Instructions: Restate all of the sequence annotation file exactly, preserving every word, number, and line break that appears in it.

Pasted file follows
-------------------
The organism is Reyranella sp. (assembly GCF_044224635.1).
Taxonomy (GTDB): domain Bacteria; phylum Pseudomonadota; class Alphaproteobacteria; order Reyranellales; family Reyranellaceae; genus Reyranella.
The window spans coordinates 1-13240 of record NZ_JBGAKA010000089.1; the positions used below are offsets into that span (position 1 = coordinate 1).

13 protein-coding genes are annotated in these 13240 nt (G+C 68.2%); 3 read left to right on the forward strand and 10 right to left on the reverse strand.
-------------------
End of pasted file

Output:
The organism is Reyranella sp. (assembly GCF_044224635.1).
Taxonomy (GTDB): domain Bacteria; phylum Pseudomonadota; class Alphaproteobacteria; order Reyranellales; family Reyranellaceae; genus Reyranella.
The window spans coordinates 1-13240 of record NZ_JBGAKA010000089.1; the positions used below are offsets into that span (position 1 = coordinate 1).

13 protein-coding genes are annotated in these 13240 nt (G+C 68.2%); 3 read left to right on the forward strand and 10 right to left on the reverse strand.